January 25, 2021, 01:51:38 AM
Forum Rules: Read This Before Posting


Topic: Question about Organoboranes and their structures  (Read 122 times)

0 Members and 1 Guest are viewing this topic.

Offline Methanenitrile1

  • Very New Member
  • *
  • Posts: 1
  • Mole Snacks: +0/-0
Question about Organoboranes and their structures
« on: January 05, 2021, 11:34:01 AM »
I have the task to name five elements that tend to form multiple center-bonds and then briefly go over their structures. Lithium, magnesium, beryllium and aluminum really weren't a problem but now I am stuck with boron.
I know that boron in itself or in the form of boranes forms (3c–2e) bonds and that there are also icosahedrons that are connected over (3c–2e) bonds but I don't know what happens as soon as you add organic compounds to the mix.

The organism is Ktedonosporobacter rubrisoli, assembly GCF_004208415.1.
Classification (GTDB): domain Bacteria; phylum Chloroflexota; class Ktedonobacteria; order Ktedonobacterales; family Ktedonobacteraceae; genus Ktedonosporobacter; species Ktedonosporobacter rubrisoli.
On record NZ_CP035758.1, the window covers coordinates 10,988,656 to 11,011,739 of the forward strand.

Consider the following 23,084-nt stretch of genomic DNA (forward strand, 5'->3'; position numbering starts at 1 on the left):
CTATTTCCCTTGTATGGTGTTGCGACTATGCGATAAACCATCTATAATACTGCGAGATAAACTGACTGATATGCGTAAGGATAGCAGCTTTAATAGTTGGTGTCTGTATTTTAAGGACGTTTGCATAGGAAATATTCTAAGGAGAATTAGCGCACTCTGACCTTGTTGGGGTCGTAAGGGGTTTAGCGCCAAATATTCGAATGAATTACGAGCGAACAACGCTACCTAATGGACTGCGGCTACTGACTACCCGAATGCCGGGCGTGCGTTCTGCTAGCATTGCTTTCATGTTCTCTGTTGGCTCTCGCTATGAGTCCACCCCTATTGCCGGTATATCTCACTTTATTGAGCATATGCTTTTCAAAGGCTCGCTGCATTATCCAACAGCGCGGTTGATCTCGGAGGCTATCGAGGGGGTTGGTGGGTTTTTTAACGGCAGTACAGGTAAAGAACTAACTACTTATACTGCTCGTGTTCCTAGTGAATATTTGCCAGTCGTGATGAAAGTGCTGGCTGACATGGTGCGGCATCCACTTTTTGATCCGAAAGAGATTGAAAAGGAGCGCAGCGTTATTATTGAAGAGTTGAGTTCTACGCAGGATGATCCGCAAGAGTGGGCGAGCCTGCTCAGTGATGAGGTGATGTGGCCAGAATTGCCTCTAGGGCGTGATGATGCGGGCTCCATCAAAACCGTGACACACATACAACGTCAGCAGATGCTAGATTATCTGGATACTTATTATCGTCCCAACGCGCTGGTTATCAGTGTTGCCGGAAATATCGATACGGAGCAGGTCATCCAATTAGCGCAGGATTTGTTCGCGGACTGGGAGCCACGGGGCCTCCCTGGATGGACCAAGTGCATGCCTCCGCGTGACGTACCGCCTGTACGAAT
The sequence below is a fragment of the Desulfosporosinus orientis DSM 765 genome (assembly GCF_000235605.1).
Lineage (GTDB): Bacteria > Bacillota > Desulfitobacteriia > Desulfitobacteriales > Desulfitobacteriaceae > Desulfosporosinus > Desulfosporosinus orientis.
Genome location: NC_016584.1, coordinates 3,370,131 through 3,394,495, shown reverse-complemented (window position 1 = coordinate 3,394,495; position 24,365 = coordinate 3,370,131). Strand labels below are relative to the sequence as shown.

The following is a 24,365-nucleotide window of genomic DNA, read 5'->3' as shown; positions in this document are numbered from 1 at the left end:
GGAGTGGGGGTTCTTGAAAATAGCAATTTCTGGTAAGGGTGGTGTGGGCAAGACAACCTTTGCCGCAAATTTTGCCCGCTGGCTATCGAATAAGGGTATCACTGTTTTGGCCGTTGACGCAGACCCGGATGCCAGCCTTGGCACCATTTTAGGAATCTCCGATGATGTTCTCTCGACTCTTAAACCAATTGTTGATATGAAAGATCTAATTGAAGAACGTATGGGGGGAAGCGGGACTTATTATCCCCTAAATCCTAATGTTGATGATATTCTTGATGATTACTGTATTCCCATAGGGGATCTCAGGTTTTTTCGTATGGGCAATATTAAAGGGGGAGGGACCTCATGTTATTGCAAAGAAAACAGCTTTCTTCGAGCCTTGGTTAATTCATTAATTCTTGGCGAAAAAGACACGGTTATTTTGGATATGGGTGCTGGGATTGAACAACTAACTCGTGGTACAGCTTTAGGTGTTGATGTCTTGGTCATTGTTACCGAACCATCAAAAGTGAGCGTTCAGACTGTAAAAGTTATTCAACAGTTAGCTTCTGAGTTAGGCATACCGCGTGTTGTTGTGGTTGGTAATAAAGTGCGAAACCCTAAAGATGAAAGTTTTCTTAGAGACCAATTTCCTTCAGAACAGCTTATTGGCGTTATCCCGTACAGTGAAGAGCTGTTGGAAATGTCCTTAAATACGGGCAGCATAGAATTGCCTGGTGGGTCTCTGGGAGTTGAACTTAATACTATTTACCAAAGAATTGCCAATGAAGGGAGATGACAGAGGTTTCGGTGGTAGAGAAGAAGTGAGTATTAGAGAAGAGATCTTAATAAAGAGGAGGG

According to my prof organoboranes solve their electron deficit with hyperconjugation as opposed to multiple center bonding so is boron just not an answer to the question? Or does boron just do the same as aluminum, aka form dimers?
And well, if boron is not the answer, then what is? I know copper kinda does some tetrameric structures but I am not sure this is the answer my prof wants to hear.

Sponsored Links